Presented March 26, 2015- Presentation Slides
Environmental DNA: A New Tool for Species Inventory, Monitoring, and Management by Dr. Caren Goldberg
The objective of this project was to produce an efficient, broadly applicable set of protocols for the use of environmental DNA techniques for monitoring sensitive aquatic vertebrate species and their invasive threats at Department of Defense (DoD) installations. Detection of species using aquatic environmental DNA (eDNA - DNA found in water samples) is an emerging methodology. Environmental DNA techniques are highly sensitive and have the potential to improve accuracy of surveys for aquatic species while reducing costs and permitting requirements. We are using paired field and eDNA surveys to inform cost-efficient protocol development across a range of conditions and species on DoD installations. We have found that factors limiting detection of species vary across systems. Recommendations for eDNA sampling design include distributing samples spatially around larger wetlands, increasing volume sampled by using collection filters with appropriate pore size, and increasing numbers of samples at highly acidic wetlands. Protocols developed through this project will enable DoD personnel to determine how eDNA methods can supplement or replace current field protocols, collect high-quality eDNA samples, and choose a laboratory for sample analysis.
Monitoring Species of Concern Using Noninvasive Genetic Sampling and Capture-Recapture Methods by Dr. Lisette Waits
This project supports DoD efforts to develop and implement more accurate and cost-effective monitoring methods for wildlife on military lands. Reliable monitoring is needed to demonstrate that federally listed species have been recovered and can be considered for downlisting, to inform future listing petitions, and to evaluate the impact of management actions for at-risk species. This project examines the use of noninvasive genetic sampling (NGS) of feces as a monitoring approach for detecting the presence of rare species, estimating population size, and evaluating other important indicators of population health including survival rates, genetic diversity, and population connectivity. NGS is an attractive and innovative alternative because collection of hair, feces, saliva, or feathers provides DNA material of free-ranging animals that can be used to identify species and individuals without having to catch, handle, or even observe them. To facilitate the use of this technology at DoD installations and demonstrate its transferability, we have implemented NGS monitoring programs for kit foxes (Vulpes macrotis) on Dugway Proving Ground in Utah, and Sonoran pronghorn (Antilocapara americana sonoriensis) on the Barry M. Goldwater Range in Arizona. This presentation gave an overview of the methodological approach and our current findings, and discussed the technical and economic benefits documented throughout the study period.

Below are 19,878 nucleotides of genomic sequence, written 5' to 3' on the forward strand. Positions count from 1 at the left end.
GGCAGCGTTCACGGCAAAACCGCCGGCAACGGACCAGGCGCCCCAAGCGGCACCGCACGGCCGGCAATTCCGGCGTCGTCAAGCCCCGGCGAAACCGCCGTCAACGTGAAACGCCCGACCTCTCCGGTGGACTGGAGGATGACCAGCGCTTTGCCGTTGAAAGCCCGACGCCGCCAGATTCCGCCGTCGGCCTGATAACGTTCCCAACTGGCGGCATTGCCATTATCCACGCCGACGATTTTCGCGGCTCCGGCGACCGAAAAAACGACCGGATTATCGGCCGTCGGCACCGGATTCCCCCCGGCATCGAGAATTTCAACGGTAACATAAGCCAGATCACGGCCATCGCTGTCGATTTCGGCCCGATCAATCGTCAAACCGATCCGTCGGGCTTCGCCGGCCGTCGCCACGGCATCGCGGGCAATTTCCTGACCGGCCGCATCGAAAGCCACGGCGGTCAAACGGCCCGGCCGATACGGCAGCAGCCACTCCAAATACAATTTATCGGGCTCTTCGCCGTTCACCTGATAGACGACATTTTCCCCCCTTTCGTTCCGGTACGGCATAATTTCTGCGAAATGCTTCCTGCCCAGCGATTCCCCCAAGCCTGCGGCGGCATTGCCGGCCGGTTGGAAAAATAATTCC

Dr. Caren Goldberg is an Assistant Professor at Washington State University in Pullman, WA. Dr. Goldberg’s research focuses on the development and application of spatial and genetic tools to inform resource management through improved species detection and landscape modeling. Her work was the first to show that detection of vertebrates using aquatic environmental DNA (DNA found in water samples) in streams is possible. Since then, she has expanded the applications of this new method to a variety of species in the U.S. and internationally, including amphibians, fishes, reptiles, molluscs, and aquatic mammals. Since 2012, Dr. Goldberg has worked with Alex Fremier and Katherine Strickler on an ESTCP project to develop cost-efficient methods for detecting and monitoring vertebrates using environmental DNA. Dr. Goldberg has authored 35 peer-reviewed research papers, including 7 on aquatic environmental DNA applications. She earned a bachelor’s degree in Integrative Biology at the University of California at Berkeley in 1996, a master’s degree from the University of Arizona in 2002, and a doctoral degree from the University of Idaho in 2009.
Dr. Lisette Waits is a professor and department head in the Department of Fish and Wildlife Sciences at the University of Idaho in Moscow, ID. Dr. Waits’ current areas of research focus on using molecular genetic methods to monitor wildlife populations, and evaluate genetic diversity, connectivity, and mating systems. Dr. Waits has served as the Principal Investigator of several research grants focused on developing new methods for monitoring wildlife populations using noninvasive genetic sampling of hair, feces, feathers, and saliva. She has published more than 160 peer-reviewed papers and book chapters, the majority of which use noninvasive genetic sampling approaches. She earned a bachelor of science in genetics at the University of Georgia in 1991, and a doctoral degree in human genetics in 1996.